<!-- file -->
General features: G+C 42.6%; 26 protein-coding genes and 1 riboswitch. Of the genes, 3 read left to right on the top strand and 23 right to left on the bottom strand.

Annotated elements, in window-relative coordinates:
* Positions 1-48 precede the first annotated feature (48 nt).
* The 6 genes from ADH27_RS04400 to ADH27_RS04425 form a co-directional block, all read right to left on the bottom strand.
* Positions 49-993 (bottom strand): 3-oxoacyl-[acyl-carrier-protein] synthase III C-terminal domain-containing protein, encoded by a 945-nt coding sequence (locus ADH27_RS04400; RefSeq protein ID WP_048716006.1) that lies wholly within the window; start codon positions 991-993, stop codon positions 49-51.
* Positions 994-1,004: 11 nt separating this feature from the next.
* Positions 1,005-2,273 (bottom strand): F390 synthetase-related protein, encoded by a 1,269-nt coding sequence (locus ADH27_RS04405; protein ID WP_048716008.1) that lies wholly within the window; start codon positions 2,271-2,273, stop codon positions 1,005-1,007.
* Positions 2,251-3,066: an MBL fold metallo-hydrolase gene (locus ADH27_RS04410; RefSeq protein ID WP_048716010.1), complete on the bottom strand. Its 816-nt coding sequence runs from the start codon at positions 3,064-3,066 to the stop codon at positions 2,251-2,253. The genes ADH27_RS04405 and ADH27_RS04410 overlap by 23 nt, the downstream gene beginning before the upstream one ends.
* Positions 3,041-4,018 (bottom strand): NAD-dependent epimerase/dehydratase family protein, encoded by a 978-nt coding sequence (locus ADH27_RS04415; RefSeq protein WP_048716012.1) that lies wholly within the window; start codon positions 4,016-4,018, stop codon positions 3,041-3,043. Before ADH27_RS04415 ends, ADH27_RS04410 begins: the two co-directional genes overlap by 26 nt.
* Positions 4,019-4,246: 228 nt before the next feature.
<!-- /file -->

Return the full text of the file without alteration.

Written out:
General features: G+C 42.6%; 26 protein-coding genes and 1 riboswitch. Of the genes, 3 read left to right on the top strand and 23 right to left on the bottom strand.

Annotated elements, in window-relative coordinates:
* Positions 1-48 precede the first annotated feature (48 nt).
* The 6 genes from ADH27_RS04400 to ADH27_RS04425 form a co-directional block, all read right to left on the bottom strand.
* Positions 49-993 (bottom strand): 3-oxoacyl-[acyl-carrier-protein] synthase III C-terminal domain-containing protein, encoded by a 945-nt coding sequence (locus ADH27_RS04400; RefSeq protein ID WP_048716006.1) that lies wholly within the window; start codon positions 991-993, stop codon positions 49-51.
* Positions 994-1,004: 11 nt separating this feature from the next.
* Positions 1,005-2,273 (bottom strand): F390 synthetase-related protein, encoded by a 1,269-nt coding sequence (locus ADH27_RS04405; protein ID WP_048716008.1) that lies wholly within the window; start codon positions 2,271-2,273, stop codon positions 1,005-1,007.
* Positions 2,251-3,066: an MBL fold metallo-hydrolase gene (locus ADH27_RS04410; RefSeq protein ID WP_048716010.1), complete on the bottom strand. Its 816-nt coding sequence runs from the start codon at positions 3,064-3,066 to the stop codon at positions 2,251-2,253. The genes ADH27_RS04405 and ADH27_RS04410 overlap by 23 nt, the downstream gene beginning before the upstream one ends.
* Positions 3,041-4,018 (bottom strand): NAD-dependent epimerase/dehydratase family protein, encoded by a 978-nt coding sequence (locus ADH27_RS04415; RefSeq protein WP_048716012.1) that lies wholly within the window; start codon positions 4,016-4,018, stop codon positions 3,041-3,043. Before ADH27_RS04415 ends, ADH27_RS04410 begins: the two co-directional genes overlap by 26 nt.
* Positions 4,019-4,246: 228 nt before the next feature.